I gave 6 lectures per week, which cover the earliest Greek civilization to the death of Socrates. Deciding on these topics was, in some ways, arbitrary. I chose to teach a survey-style class. The Archaic Age, for example, receives scholarly attention. I could’ve done a course on just that period, or concentrated entirely on the Athenians. But I thought it’d be more useful to give students a broader historical perspective and introduce the sense of a wider Greek world. I taught what students are likely looking for, working in allusions to today’s research, because Greek history keeps changing. I wanted to suggest to my audience that I wasn’t teaching your grandfather’s Greek history class.

The origins of Greece: golden “Mask of Agamemnon”. Bronze Age.

National Archaeological Museum in Athens, Courtesy PD

iversity: Your MOOC assigns no papers, grades, or final assessment. How do you keep students engaged and focused? Is passion alone enough, and is it specific to humanities courses?

Szegedy-Maszak: For most students, Greek history is a subject they’re interested in and wanted to learn more about. I assign blunt, evaluative weekly questions to ensure they stay on track. These quizzes enable people who want them to get statements of accomplishment. Some students requested a tougher final examination, and a statement of accomplishment with distinction for those who do well on it. When the course is offered again on September 2, I may include a final to up the ante.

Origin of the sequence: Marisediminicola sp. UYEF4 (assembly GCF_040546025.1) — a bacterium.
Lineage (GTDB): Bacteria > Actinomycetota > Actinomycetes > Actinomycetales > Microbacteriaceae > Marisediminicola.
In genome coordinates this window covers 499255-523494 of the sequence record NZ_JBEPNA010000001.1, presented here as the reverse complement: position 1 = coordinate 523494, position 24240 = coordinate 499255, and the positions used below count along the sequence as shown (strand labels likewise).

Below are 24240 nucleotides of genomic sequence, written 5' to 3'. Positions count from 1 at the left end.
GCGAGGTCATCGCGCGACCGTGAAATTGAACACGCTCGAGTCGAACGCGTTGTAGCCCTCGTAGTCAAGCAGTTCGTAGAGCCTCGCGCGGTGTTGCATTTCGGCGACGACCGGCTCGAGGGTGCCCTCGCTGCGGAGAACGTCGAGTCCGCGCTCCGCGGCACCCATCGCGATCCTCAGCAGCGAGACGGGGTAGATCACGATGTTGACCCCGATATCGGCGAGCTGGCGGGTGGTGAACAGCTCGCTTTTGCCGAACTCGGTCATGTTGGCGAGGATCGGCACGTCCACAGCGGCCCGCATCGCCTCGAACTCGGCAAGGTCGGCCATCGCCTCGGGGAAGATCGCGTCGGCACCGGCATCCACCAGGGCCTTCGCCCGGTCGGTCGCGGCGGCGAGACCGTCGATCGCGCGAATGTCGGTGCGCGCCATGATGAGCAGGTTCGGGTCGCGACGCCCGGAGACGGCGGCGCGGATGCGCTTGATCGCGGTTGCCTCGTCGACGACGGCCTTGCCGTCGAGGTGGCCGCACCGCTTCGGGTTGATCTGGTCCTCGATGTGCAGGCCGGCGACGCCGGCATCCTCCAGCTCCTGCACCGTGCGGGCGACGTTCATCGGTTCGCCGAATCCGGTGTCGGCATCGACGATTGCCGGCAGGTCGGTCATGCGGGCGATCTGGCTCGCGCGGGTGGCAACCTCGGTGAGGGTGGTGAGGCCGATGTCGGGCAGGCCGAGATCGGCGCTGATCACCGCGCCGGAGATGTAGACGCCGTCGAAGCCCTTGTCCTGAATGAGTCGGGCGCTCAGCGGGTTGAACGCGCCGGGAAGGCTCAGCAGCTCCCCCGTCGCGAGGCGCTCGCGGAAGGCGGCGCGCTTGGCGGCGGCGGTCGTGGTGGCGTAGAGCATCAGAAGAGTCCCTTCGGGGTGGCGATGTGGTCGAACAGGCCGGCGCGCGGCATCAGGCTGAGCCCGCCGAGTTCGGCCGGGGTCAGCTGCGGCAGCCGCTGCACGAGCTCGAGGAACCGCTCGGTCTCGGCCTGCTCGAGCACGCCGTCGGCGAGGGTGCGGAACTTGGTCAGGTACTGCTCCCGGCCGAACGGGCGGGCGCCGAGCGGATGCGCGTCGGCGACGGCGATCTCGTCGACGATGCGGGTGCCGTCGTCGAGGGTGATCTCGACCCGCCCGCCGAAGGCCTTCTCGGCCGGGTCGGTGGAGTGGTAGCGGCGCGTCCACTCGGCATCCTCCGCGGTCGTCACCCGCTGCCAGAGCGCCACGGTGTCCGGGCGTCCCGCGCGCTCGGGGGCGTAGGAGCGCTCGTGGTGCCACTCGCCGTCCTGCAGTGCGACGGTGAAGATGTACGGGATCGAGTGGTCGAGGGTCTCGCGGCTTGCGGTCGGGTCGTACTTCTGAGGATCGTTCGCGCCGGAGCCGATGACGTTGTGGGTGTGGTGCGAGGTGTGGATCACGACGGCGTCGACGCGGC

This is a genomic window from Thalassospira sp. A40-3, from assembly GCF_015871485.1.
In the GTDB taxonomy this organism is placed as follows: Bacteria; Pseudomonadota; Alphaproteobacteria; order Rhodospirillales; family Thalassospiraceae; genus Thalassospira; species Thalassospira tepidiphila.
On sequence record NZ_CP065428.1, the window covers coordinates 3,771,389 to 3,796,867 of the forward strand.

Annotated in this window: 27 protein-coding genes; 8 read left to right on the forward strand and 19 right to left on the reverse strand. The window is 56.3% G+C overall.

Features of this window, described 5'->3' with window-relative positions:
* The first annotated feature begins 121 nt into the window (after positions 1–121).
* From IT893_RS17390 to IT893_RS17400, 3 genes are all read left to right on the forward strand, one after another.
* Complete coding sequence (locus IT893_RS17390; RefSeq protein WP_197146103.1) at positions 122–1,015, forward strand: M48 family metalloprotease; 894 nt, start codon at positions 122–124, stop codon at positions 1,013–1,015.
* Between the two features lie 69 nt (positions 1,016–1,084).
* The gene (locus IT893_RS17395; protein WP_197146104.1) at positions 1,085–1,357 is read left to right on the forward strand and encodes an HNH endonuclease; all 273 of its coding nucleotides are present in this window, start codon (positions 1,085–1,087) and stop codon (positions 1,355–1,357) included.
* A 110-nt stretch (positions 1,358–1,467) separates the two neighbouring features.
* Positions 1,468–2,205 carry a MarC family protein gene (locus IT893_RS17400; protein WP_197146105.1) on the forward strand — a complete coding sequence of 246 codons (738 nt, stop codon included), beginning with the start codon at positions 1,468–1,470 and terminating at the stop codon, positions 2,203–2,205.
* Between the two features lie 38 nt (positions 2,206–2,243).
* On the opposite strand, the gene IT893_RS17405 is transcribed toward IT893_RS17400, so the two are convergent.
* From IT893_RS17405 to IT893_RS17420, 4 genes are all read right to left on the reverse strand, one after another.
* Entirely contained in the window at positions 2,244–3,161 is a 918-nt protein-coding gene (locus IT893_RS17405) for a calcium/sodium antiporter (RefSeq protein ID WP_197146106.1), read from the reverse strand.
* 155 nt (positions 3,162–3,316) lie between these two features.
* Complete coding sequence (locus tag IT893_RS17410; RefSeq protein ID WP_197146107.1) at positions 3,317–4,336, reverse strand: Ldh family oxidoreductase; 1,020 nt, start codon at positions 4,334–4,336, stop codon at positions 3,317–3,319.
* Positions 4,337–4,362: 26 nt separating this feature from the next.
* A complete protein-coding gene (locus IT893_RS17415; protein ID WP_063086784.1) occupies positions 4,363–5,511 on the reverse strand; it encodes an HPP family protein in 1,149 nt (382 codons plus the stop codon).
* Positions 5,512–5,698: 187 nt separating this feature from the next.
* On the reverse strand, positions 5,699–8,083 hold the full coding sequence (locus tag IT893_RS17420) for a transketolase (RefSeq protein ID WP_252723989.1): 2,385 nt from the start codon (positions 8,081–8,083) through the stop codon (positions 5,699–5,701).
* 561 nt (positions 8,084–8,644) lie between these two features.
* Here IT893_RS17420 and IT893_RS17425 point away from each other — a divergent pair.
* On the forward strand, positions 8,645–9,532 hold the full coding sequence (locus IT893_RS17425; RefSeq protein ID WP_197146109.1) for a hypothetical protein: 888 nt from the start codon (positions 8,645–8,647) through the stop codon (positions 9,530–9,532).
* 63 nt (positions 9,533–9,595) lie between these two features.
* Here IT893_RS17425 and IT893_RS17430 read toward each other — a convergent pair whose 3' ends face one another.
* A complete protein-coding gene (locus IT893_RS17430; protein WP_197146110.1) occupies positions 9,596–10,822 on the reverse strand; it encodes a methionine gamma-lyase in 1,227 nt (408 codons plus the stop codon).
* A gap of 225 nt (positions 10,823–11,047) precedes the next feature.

iversity: In your lectures, you don’t read from a script, as many MOOC instructors do.

Szegedy-Maszak: That’s similar to how I teach my classes at Wesleyan. I’ve been teaching this material for a long time, and know it well. I instead make a list of key topics to cover during each lecture. My MOOC doesn’t use textbook readings, also like my Wesleyan courses. All readings are primary sources in translation. The value of this particular subject [Greek history] lies in hearing the voices of long ago. It gives students a sense of what we, modern historians, deal with when reconstructing past narratives.

An unavoidable factor in teaching online is the amount of compression required, hitting only the subject’s high points. A friend said to “leave a lot out to get it all in,” my operating principle. My lectures at Wesleyan are 80 minutes, and these were from 12-20. Though I left a lot out, I felt a responsibility to the material and students not to dumb it down. I worked to allow for complexity, ambiguity, and ignorance, as there’s a lot we still don’t know about Greek history.  

Bust of Socrates. His death concludes the MOOC.

Rome, Vatican Museum

Courtesy of Wilson Delgado

Interview for iversity by Anna Meixler